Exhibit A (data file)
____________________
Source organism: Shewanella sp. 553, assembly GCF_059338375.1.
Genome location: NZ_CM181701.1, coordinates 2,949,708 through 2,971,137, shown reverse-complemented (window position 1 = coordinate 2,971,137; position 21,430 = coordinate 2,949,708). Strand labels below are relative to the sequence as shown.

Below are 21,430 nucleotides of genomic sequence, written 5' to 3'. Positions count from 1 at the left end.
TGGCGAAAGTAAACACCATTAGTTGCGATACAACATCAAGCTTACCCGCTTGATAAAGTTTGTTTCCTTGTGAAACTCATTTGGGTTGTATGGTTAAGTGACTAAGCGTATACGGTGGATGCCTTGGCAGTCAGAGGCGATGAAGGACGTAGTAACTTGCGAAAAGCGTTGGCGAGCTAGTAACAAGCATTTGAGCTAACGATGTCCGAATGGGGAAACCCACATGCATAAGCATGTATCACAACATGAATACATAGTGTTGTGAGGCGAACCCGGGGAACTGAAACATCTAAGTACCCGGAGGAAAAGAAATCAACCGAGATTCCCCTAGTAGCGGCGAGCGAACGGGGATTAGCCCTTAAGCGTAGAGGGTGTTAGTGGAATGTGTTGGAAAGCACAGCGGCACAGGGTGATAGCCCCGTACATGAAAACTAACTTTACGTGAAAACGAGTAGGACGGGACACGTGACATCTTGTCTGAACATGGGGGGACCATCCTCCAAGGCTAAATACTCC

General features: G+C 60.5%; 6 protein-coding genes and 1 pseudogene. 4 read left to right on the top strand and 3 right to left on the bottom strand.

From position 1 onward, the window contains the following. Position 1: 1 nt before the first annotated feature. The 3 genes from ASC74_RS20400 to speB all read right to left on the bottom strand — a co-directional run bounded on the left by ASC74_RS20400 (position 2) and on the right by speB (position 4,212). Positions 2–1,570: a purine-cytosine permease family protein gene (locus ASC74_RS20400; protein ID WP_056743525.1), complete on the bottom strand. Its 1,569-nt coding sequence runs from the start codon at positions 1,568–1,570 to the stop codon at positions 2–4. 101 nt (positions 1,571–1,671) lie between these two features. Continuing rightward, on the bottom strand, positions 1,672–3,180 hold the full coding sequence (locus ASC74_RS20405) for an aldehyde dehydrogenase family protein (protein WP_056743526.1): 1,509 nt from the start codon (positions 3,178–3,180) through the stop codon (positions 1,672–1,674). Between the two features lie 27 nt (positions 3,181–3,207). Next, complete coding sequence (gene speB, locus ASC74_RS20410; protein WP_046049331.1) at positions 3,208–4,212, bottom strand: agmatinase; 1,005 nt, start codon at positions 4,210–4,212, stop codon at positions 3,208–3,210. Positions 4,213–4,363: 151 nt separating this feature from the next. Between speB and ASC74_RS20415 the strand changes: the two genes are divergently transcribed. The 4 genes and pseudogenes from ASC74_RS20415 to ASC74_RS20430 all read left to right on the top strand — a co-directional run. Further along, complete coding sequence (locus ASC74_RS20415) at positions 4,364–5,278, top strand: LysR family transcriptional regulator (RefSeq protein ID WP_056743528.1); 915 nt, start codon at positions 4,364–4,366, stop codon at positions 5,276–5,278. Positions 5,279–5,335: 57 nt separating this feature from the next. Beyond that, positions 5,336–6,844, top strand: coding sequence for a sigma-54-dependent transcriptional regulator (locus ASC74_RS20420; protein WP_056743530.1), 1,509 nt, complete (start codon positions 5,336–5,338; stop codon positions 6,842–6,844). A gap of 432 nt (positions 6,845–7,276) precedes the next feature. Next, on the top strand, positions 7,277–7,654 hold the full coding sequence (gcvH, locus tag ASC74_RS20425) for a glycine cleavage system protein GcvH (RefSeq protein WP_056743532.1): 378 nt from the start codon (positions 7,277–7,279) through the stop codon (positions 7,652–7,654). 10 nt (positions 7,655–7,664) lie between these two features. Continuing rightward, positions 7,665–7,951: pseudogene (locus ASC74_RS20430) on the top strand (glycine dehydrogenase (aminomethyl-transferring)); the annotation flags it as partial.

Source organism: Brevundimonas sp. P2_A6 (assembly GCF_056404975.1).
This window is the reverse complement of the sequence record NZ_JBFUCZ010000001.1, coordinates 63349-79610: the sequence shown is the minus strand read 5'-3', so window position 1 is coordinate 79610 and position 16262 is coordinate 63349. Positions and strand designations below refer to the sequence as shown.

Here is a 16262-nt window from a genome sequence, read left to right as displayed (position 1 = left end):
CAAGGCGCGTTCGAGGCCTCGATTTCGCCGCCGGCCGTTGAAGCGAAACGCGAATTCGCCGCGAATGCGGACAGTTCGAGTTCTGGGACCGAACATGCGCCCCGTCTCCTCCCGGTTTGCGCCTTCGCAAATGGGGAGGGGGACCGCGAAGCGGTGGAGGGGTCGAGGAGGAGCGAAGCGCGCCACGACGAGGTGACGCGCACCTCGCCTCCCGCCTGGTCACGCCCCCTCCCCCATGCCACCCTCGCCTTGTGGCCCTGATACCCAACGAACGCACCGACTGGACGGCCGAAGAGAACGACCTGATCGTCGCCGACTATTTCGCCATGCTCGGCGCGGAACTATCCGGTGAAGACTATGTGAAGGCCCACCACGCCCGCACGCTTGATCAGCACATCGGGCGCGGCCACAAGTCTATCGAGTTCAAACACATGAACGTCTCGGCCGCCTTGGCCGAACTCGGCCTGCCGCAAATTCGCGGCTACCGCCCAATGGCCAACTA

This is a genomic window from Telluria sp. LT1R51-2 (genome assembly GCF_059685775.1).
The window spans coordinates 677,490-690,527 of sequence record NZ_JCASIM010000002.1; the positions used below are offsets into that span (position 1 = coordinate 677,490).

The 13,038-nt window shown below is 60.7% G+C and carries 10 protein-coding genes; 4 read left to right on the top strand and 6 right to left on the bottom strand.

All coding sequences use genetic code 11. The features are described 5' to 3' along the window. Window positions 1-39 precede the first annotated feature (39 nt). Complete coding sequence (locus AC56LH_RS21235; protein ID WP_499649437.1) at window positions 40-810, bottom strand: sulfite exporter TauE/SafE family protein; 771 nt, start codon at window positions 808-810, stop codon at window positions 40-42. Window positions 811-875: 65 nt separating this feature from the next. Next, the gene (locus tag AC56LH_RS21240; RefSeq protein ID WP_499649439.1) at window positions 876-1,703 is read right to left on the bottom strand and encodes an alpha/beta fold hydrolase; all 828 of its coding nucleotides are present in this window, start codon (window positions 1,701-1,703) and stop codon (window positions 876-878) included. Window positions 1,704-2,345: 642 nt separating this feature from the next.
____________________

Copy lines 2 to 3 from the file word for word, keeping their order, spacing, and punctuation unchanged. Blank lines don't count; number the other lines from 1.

Genome location: NZ_CM181701.1, coordinates 2,949,708 through 2,971,137, shown reverse-complemented (window position 1 = coordinate 2,971,137; position 21,430 = coordinate 2,949,708). Strand labels below are relative to the sequence as shown.

Below are 21,430 nucleotides of genomic sequence, written 5' to 3'. Positions count from 1 at the left end.